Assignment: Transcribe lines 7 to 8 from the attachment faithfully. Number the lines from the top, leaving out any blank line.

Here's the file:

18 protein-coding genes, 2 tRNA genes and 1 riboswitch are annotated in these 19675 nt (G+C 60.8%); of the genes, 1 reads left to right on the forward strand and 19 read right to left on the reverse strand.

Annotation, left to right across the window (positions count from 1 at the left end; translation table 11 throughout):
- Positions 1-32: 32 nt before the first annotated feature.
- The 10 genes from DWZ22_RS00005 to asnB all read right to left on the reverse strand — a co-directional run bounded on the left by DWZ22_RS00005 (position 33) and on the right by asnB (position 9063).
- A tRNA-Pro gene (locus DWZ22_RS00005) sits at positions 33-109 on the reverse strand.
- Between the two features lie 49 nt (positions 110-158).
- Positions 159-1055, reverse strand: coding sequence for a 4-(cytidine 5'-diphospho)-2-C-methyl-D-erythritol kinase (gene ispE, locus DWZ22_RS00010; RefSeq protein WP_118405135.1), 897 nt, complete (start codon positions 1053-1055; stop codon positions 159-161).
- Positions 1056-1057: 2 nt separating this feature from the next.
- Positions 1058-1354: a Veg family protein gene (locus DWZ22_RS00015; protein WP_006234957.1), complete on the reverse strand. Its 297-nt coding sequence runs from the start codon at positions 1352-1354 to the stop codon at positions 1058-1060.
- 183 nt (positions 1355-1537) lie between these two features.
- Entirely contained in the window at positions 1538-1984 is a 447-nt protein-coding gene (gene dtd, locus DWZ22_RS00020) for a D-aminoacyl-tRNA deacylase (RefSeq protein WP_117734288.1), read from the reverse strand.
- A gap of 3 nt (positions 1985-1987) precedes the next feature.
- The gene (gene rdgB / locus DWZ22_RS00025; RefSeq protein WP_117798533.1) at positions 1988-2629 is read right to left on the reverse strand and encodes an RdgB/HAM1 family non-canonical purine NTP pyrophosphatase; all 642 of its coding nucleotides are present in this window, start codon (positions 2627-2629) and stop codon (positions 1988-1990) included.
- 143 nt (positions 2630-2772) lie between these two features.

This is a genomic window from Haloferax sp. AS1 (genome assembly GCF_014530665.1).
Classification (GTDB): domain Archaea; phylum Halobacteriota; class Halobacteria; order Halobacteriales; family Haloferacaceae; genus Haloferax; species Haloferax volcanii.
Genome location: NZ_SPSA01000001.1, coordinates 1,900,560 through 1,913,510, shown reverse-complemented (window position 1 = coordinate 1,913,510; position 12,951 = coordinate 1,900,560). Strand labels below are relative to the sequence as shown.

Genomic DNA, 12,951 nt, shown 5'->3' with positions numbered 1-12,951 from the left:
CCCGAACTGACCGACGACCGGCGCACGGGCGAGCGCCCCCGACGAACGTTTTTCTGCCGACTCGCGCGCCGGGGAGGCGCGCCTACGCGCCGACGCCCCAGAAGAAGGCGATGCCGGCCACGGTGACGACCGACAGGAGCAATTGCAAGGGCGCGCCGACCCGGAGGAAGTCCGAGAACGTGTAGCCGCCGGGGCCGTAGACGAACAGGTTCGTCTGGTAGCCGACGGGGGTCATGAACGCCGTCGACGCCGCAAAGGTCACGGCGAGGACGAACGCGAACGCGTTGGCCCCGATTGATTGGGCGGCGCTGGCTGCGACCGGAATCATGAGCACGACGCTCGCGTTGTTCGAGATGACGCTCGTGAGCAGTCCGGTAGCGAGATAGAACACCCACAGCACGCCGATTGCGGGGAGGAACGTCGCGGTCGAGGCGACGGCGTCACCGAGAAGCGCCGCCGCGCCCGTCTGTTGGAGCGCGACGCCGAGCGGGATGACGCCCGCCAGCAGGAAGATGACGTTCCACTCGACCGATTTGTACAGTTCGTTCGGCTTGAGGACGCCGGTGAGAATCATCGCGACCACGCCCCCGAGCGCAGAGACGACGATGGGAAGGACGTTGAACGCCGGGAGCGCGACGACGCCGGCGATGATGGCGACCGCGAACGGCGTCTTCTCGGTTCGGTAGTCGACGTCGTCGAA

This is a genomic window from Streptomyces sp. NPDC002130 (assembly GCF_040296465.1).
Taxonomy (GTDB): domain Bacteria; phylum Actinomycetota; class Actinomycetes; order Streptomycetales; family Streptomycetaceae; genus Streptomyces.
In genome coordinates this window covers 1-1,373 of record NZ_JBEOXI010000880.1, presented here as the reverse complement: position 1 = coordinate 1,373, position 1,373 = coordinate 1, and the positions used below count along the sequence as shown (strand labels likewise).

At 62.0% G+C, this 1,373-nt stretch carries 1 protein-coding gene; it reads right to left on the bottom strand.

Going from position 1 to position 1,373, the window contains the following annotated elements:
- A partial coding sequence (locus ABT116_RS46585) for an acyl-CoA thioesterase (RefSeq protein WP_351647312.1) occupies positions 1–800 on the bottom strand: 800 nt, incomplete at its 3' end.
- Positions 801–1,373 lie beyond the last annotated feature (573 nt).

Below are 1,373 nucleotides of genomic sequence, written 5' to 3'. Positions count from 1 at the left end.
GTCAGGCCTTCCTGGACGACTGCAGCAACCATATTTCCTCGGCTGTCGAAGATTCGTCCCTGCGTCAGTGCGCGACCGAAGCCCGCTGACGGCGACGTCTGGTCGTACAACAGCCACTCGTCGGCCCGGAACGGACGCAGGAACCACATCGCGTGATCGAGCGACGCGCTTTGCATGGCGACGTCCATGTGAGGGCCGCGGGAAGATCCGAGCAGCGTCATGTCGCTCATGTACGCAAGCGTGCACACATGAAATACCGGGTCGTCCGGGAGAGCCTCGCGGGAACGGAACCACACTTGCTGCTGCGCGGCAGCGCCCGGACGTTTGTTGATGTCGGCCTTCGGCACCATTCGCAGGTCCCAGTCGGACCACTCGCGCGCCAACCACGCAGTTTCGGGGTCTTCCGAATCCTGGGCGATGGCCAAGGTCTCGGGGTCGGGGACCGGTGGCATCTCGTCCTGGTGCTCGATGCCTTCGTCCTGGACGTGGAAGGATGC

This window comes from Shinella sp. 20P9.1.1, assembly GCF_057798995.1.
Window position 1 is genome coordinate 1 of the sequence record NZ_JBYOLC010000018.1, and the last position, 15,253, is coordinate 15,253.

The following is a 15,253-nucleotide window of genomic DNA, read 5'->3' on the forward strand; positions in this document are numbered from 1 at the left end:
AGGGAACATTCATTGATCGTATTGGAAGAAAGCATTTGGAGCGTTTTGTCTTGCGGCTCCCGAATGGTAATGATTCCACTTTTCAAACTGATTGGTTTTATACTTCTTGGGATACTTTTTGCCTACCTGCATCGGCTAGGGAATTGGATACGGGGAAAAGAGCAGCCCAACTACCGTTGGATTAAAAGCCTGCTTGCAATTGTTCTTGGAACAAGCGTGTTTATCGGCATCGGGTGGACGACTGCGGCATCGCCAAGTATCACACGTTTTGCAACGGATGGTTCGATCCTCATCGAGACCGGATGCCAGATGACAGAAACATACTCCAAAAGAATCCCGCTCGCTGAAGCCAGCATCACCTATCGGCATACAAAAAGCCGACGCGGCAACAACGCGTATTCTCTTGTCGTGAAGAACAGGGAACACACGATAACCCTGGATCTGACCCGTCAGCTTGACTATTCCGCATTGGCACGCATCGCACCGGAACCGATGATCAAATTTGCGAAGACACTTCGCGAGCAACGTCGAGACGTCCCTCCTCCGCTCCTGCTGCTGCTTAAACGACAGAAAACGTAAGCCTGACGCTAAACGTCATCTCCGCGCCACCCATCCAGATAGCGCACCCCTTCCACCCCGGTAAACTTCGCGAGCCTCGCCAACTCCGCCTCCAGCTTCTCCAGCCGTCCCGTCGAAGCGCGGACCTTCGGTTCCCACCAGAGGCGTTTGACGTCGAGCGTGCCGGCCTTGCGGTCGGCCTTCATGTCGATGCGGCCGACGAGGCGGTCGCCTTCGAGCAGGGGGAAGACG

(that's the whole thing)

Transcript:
- Positions 159-1055, reverse strand: coding sequence for a 4-(cytidine 5'-diphospho)-2-C-methyl-D-erythritol kinase (gene ispE, locus DWZ22_RS00010; RefSeq protein WP_118405135.1), 897 nt, complete (start codon positions 1053-1055; stop codon positions 159-161).
- Positions 1056-1057: 2 nt separating this feature from the next.